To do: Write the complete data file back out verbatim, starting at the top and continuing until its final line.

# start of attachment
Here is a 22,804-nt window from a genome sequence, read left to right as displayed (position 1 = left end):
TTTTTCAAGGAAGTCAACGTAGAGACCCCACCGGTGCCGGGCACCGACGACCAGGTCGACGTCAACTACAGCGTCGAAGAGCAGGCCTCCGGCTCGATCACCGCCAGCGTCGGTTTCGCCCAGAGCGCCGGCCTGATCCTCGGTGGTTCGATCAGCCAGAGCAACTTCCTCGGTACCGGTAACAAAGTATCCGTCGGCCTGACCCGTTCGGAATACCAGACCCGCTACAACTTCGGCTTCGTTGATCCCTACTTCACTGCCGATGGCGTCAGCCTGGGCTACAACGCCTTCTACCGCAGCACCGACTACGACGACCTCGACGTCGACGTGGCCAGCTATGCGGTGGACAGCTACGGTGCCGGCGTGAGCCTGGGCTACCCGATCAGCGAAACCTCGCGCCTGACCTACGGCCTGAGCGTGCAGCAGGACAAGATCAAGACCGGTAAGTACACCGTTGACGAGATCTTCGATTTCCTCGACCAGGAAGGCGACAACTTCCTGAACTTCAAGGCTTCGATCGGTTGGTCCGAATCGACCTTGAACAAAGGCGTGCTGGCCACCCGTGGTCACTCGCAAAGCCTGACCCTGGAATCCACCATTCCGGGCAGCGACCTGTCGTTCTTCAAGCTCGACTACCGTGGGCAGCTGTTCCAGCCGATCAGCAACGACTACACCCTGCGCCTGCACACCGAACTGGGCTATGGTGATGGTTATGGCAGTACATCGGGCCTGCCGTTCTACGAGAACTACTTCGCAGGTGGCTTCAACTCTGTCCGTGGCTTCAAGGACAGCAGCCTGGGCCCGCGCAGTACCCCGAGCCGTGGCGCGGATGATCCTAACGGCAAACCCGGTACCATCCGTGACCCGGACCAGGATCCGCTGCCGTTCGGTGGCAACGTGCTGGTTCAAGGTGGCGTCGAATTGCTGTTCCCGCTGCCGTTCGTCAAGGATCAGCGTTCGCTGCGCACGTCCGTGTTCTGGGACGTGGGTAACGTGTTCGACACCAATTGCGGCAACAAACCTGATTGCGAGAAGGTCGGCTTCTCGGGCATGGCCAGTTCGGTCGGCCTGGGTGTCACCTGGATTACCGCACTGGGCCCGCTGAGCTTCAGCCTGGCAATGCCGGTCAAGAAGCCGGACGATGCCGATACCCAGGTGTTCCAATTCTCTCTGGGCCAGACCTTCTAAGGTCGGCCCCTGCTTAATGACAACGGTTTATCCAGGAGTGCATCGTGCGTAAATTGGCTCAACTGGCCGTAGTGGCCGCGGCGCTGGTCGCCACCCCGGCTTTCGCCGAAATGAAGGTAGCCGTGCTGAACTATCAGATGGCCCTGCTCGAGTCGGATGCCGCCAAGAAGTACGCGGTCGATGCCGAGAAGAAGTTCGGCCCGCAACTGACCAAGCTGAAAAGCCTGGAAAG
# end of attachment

Here is a 22,804-nt window from a genome sequence, read left to right as displayed (position 1 = left end):
TTTTTCAAGGAAGTCAACGTAGAGACCCCACCGGTGCCGGGCACCGACGACCAGGTCGACGTCAACTACAGCGTCGAAGAGCAGGCCTCCGGCTCGATCACCGCCAGCGTCGGTTTCGCCCAGAGCGCCGGCCTGATCCTCGGTGGTTCGATCAGCCAGAGCAACTTCCTCGGTACCGGTAACAAAGTATCCGTCGGCCTGACCCGTTCGGAATACCAGACCCGCTACAACTTCGGCTTCGTTGATCCCTACTTCACTGCCGATGGCGTCAGCCTGGGCTACAACGCCTTCTACCGCAGCACCGACTACGACGACCTCGACGTCGACGTGGCCAGCTATGCGGTGGACAGCTACGGTGCCGGCGTGAGCCTGGGCTACCCGATCAGCGAAACCTCGCGCCTGACCTACGGCCTGAGCGTGCAGCAGGACAAGATCAAGACCGGTAAGTACACCGTTGACGAGATCTTCGATTTCCTCGACCAGGAAGGCGACAACTTCCTGAACTTCAAGGCTTCGATCGGTTGGTCCGAATCGACCTTGAACAAAGGCGTGCTGGCCACCCGTGGTCACTCGCAAAGCCTGACCCTGGAATCCACCATTCCGGGCAGCGACCTGTCGTTCTTCAAGCTCGACTACCGTGGGCAGCTGTTCCAGCCGATCAGCAACGACTACACCCTGCGCCTGCACACCGAACTGGGCTATGGTGATGGTTATGGCAGTACATCGGGCCTGCCGTTCTACGAGAACTACTTCGCAGGTGGCTTCAACTCTGTCCGTGGCTTCAAGGACAGCAGCCTGGGCCCGCGCAGTACCCCGAGCCGTGGCGCGGATGATCCTAACGGCAAACCCGGTACCATCCGTGACCCGGACCAGGATCCGCTGCCGTTCGGTGGCAACGTGCTGGTTCAAGGTGGCGTCGAATTGCTGTTCCCGCTGCCGTTCGTCAAGGATCAGCGTTCGCTGCGCACGTCCGTGTTCTGGGACGTGGGTAACGTGTTCGACACCAATTGCGGCAACAAACCTGATTGCGAGAAGGTCGGCTTCTCGGGCATGGCCAGTTCGGTCGGCCTGGGTGTCACCTGGATTACCGCACTGGGCCCGCTGAGCTTCAGCCTGGCAATGCCGGTCAAGAAGCCGGACGATGCCGATACCCAGGTGTTCCAATTCTCTCTGGGCCAGACCTTCTAAGGTCGGCCCCTGCTTAATGACAACGGTTTATCCAGGAGTGCATCGTGCGTAAATTGGCTCAACTGGCCGTAGTGGCCGCGGCGCTGGTCGCCACCCCGGCTTTCGCCGAAATGAAGGTAGCCGTGCTGAACTATCAGATGGCCCTGCTCGAGTCGGATGCCGCCAAGAAGTACGCGGTCGATGCCGAGAAGAAGTTCGGCCCGCAACTGACCAAGCTGAAAAGCCTGGAAAG